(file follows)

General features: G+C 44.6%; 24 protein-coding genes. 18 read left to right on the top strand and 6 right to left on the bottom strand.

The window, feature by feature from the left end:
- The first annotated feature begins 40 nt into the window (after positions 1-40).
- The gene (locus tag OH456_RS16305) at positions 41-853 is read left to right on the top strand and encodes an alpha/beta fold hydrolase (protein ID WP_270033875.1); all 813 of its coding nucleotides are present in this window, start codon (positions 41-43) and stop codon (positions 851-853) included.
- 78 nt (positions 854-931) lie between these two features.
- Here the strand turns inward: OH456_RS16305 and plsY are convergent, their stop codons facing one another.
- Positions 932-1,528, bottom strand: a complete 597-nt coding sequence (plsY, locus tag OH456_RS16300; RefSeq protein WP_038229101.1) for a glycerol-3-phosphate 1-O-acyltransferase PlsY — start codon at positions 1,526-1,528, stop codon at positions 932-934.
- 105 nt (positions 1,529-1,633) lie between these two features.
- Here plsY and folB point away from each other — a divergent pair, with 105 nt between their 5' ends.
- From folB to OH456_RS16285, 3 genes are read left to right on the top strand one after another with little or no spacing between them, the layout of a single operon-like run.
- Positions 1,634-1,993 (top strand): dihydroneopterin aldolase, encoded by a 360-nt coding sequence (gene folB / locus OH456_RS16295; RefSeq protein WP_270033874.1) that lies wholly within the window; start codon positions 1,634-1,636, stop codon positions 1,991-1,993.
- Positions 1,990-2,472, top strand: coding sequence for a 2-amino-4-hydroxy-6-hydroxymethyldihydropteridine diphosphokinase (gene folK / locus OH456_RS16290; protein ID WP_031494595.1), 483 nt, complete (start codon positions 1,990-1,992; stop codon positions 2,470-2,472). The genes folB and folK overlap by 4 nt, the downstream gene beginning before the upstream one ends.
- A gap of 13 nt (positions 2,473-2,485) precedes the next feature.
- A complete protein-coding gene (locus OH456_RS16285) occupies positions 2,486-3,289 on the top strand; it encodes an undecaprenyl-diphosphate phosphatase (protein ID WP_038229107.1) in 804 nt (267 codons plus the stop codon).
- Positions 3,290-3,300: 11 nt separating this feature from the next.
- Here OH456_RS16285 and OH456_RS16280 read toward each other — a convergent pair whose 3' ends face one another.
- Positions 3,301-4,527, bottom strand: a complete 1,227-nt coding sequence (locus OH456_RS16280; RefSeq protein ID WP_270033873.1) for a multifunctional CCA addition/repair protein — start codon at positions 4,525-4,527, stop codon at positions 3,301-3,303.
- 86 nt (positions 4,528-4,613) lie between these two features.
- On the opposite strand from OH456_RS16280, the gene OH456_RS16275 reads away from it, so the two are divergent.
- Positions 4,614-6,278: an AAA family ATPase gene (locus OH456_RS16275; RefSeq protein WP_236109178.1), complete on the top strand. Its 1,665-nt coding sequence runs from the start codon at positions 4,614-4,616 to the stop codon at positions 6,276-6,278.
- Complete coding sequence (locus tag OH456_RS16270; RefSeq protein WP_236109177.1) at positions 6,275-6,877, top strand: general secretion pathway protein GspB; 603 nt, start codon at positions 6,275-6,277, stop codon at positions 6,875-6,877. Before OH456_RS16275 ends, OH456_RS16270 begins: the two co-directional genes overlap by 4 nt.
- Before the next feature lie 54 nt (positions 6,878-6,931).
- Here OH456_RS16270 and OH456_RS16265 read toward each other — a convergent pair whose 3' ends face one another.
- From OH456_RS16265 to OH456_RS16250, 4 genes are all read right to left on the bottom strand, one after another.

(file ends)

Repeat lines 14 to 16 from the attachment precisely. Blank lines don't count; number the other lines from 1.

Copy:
- A complete protein-coding gene (locus OH456_RS16285) occupies positions 2,486-3,289 on the top strand; it encodes an undecaprenyl-diphosphate phosphatase (protein ID WP_038229107.1) in 804 nt (267 codons plus the stop codon).
- Positions 3,290-3,300: 11 nt separating this feature from the next.
- Here OH456_RS16285 and OH456_RS16280 read toward each other — a convergent pair whose 3' ends face one another.